Meta is rolling out AI-powered upgrades to its social platforms.
What’s new: Meta announced a chat interface, image generator, and celebrity tie-ins for Facebook, Instagram, Messenger, and WhatsApp.
- Facebook, Instagram, and WhatsApp users can converse with chatbots adorned with the faces of real-life celebrities. The one named Dungeon Master bears the likeness of rapper Snoop Dogg, sports enthusiast Bru looks like retired quarterback Tom Brady, and whodunit detective Amber looks like socialite Paris Hilton. A cadre of non-celebrity bots is available, too, including mom, career-coach, singer-songwriter, robot, and space-alien personas.
- The same apps will add Meta AI, a chatbot that answers questions and produces images. Meta AI, which can search the web via Microsoft’s Bing, is available as a beta test in the U.S. only. It will be available later this month on Meta’s Quest 3 virtual reality headset and an upcoming line of Ray-Ban augmented-reality glasses.
- Emu, an image generator, can produce or alter images according to prompts like “watercolor” or “surrounded by puppies.” It also turns brief prompts into stickers that users can send to each other via Facebook Stories, Instagram, Messenger, and WhatsApp. Stickers will roll out to a small group of English-speaking users within a month. No release date yet for the other capabilities.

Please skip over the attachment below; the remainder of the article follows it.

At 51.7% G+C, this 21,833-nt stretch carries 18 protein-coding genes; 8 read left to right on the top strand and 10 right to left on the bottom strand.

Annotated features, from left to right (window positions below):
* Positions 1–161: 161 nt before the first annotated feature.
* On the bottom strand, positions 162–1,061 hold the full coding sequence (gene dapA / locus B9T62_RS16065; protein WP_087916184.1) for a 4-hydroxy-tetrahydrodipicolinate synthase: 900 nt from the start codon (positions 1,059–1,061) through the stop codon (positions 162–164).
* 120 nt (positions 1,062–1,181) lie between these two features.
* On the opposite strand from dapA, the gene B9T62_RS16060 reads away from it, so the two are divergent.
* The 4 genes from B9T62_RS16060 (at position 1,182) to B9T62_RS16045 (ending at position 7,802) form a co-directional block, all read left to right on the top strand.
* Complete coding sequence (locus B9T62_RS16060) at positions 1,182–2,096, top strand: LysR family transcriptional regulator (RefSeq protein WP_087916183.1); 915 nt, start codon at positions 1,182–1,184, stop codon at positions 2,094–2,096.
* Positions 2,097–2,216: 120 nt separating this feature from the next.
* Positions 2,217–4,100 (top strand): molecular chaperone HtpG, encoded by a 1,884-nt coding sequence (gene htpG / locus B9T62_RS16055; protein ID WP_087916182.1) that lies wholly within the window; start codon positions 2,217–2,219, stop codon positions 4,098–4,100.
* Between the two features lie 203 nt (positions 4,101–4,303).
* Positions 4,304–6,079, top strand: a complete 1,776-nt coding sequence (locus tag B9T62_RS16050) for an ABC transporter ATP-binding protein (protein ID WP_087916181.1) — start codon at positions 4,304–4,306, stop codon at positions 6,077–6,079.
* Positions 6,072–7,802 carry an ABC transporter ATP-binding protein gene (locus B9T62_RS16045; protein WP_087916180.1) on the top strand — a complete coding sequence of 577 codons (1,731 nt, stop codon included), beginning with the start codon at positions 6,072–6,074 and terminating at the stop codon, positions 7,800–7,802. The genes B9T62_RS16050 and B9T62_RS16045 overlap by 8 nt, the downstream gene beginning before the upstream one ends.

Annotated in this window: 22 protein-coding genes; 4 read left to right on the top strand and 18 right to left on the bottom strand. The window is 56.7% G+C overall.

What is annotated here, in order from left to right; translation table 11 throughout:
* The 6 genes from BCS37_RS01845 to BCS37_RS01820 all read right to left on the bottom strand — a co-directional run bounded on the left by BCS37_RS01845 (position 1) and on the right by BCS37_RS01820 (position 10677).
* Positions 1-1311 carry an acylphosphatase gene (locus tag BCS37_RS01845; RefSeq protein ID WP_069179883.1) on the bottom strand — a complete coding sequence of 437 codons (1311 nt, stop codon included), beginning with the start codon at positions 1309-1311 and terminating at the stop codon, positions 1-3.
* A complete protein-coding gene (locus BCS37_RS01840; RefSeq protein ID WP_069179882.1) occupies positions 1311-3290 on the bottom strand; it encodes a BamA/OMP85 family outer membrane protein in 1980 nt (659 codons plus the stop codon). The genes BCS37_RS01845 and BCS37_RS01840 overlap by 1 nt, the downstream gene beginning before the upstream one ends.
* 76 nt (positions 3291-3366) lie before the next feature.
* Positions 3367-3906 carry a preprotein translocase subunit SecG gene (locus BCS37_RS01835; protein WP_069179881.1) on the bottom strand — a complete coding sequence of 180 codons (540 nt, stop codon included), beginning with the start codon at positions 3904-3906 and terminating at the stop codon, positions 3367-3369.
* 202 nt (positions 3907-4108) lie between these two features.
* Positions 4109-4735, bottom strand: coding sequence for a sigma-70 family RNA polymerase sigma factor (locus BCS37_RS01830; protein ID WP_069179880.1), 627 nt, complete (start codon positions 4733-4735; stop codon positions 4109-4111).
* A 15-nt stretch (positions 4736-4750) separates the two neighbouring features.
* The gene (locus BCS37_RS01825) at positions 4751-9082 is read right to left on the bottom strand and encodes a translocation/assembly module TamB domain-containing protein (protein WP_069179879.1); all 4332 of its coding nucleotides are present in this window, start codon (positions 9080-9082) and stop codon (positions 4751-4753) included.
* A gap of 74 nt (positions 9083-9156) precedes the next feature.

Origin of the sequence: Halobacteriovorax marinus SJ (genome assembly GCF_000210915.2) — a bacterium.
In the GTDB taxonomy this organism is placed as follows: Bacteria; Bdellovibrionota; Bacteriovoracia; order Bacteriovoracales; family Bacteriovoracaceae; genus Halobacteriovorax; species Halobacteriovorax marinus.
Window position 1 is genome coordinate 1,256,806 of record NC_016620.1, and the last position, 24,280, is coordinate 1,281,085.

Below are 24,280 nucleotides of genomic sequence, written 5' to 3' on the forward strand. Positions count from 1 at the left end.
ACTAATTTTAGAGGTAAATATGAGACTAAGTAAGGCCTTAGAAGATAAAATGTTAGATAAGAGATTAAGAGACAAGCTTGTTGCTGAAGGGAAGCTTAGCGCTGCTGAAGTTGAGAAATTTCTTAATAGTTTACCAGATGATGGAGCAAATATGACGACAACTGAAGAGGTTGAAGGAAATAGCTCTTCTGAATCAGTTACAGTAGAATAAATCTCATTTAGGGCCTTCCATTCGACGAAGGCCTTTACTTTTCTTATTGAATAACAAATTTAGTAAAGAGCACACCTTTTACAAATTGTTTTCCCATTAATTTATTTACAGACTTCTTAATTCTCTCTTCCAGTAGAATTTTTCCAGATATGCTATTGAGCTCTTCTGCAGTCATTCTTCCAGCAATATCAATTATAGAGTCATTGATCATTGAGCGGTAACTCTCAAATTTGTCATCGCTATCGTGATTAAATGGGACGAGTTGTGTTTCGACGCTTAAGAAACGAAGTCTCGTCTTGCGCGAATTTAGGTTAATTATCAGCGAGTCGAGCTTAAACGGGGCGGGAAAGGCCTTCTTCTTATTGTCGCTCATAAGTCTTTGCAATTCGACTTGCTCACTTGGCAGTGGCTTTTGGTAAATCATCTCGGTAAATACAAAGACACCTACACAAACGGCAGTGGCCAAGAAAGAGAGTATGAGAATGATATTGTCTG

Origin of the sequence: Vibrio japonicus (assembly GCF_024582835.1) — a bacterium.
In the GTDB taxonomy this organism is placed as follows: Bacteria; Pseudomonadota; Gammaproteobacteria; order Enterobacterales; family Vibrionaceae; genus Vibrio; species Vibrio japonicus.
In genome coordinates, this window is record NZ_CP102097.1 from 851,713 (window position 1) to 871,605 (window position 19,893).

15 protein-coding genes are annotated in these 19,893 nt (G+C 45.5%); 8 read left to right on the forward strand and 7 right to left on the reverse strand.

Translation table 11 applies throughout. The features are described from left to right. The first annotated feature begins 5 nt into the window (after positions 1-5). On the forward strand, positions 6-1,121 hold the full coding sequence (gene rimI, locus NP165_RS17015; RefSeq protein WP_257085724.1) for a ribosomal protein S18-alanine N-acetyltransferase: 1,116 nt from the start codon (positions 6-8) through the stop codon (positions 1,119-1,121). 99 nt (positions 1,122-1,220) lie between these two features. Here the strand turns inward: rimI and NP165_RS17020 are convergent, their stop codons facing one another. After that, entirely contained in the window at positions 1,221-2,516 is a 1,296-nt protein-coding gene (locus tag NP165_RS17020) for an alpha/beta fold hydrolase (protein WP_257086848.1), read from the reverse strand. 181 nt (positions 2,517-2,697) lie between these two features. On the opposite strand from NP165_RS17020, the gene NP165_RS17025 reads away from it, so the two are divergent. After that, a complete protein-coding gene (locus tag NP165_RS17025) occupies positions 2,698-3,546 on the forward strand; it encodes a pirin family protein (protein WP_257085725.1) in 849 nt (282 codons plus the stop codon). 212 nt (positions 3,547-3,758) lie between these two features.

Behind the news: Meta has lagged behind its big-tech peers in commercializing its AI research. Current and former Meta employees blamed the delay on factors including staff turnover, a shortage of high-end chips, a focus on research over products, and management’s lack of enthusiasm for large language models. Lately, the release of restricted open source models such as Llama 2 has raised the company's profile as an AI powerhouse.
Why it matters: Social networking is a natural venue for generated text and images, from suggested language for social posts to pictures that reflect a user’s flight of fancy. Meta’s products include some of the most popular mobile apps, which gives nearly 4 billion users access to AI with a mass-media twist.
We’re thinking: Chatbots that look and talk like celebrities are an interesting concept, but users need to know they’re not chatting with a real person. Meta’s celebrity bots bear a familiar likeness while making clear that it represents an artificial character — an intriguing solution. On the other hand, at least one of the company’s non-celebrity bots, whose faces are unfamiliar, has been caught insisting it’s a human being.